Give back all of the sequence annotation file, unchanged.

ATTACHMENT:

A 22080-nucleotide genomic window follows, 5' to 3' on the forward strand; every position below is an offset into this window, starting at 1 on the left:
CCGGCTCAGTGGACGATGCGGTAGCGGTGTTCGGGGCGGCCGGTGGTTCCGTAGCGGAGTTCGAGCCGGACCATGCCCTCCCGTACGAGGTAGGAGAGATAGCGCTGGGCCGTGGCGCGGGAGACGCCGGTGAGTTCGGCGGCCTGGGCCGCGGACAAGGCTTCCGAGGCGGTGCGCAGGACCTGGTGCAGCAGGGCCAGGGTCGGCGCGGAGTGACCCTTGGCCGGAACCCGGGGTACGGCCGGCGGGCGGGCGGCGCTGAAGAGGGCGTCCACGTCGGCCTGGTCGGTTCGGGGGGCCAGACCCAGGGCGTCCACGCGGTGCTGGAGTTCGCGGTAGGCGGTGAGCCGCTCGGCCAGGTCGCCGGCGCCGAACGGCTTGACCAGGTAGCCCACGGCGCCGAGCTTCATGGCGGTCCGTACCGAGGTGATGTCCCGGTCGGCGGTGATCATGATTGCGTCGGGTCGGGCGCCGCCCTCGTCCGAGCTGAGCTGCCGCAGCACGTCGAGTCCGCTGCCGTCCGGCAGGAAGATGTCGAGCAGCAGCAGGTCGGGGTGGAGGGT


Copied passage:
A 22080-nucleotide genomic window follows, 5' to 3' on the forward strand; every position below is an offset into this window, starting at 1 on the left:
CCGGCTCAGTGGACGATGCGGTAGCGGTGTTCGGGGCGGCCGGTGGTTCCGTAGCGGAGTTCGAGCCGGACCATGCCCTCCCGTACGAGGTAGGAGAGATAGCGCTGGGCCGTGGCGCGGGAGACGCCGGTGAGTTCGGCGGCCTGGGCCGCGGACAAGGCTTCCGAGGCGGTGCGCAGGACCTGGTGCAGCAGGGCCAGGGTCGGCGCGGAGTGACCCTTGGCCGGAACCCGGGGTACGGCCGGCGGGCGGGCGGCGCTGAAGAGGGCGTCCACGTCGGCCTGGTCGGTTCGGGGGGCCAGACCCAGGGCGTCCACGCGGTGCTGGAGTTCGCGGTAGGCGGTGAGCCGCTCGGCCAGGTCGCCGGCGCCGAACGGCTTGACCAGGTAGCCCACGGCGCCGAGCTTCATGGCGGTCCGTACCGAGGTGATGTCCCGGTCGGCGGTGATCATGATTGCGTCGGGTCGGGCGCCGCCCTCGTCCGAGCTGAGCTGCCGCAGCACGTCGAGTCCGCTGCCGTCCGGCAGGAAGATGTCGAGCAGCAGCAGGTCGGGGTGGAGGGT